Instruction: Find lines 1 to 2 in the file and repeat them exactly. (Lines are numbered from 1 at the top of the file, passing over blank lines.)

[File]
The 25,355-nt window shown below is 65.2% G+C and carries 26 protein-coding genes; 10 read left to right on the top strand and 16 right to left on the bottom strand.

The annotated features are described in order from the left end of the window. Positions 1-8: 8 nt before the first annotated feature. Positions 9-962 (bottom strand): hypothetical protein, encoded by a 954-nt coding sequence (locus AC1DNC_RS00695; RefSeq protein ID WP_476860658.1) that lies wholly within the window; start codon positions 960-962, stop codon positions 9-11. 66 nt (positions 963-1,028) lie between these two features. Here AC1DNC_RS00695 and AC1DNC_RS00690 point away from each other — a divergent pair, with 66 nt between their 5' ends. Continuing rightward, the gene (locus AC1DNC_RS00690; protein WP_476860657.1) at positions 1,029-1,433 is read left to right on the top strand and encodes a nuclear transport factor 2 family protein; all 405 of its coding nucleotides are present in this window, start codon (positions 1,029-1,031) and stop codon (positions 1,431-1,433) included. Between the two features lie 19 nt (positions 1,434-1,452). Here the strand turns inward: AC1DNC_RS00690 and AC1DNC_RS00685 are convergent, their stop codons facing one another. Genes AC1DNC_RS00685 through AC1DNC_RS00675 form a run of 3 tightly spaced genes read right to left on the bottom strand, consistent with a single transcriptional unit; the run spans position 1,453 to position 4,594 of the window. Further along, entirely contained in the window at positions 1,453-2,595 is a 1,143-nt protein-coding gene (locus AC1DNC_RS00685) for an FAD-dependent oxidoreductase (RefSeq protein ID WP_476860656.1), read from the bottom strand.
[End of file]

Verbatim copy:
The 25,355-nt window shown below is 65.2% G+C and carries 26 protein-coding genes; 10 read left to right on the top strand and 16 right to left on the bottom strand.

The annotated features are described in order from the left end of the window. Positions 1-8: 8 nt before the first annotated feature. Positions 9-962 (bottom strand): hypothetical protein, encoded by a 954-nt coding sequence (locus AC1DNC_RS00695; RefSeq protein ID WP_476860658.1) that lies wholly within the window; start codon positions 960-962, stop codon positions 9-11. 66 nt (positions 963-1,028) lie between these two features. Here AC1DNC_RS00695 and AC1DNC_RS00690 point away from each other — a divergent pair, with 66 nt between their 5' ends. Continuing rightward, the gene (locus AC1DNC_RS00690; protein WP_476860657.1) at positions 1,029-1,433 is read left to right on the top strand and encodes a nuclear transport factor 2 family protein; all 405 of its coding nucleotides are present in this window, start codon (positions 1,029-1,031) and stop codon (positions 1,431-1,433) included. Between the two features lie 19 nt (positions 1,434-1,452). Here the strand turns inward: AC1DNC_RS00690 and AC1DNC_RS00685 are convergent, their stop codons facing one another. Genes AC1DNC_RS00685 through AC1DNC_RS00675 form a run of 3 tightly spaced genes read right to left on the bottom strand, consistent with a single transcriptional unit; the run spans position 1,453 to position 4,594 of the window. Further along, entirely contained in the window at positions 1,453-2,595 is a 1,143-nt protein-coding gene (locus AC1DNC_RS00685) for an FAD-dependent oxidoreductase (RefSeq protein ID WP_476860656.1), read from the bottom strand.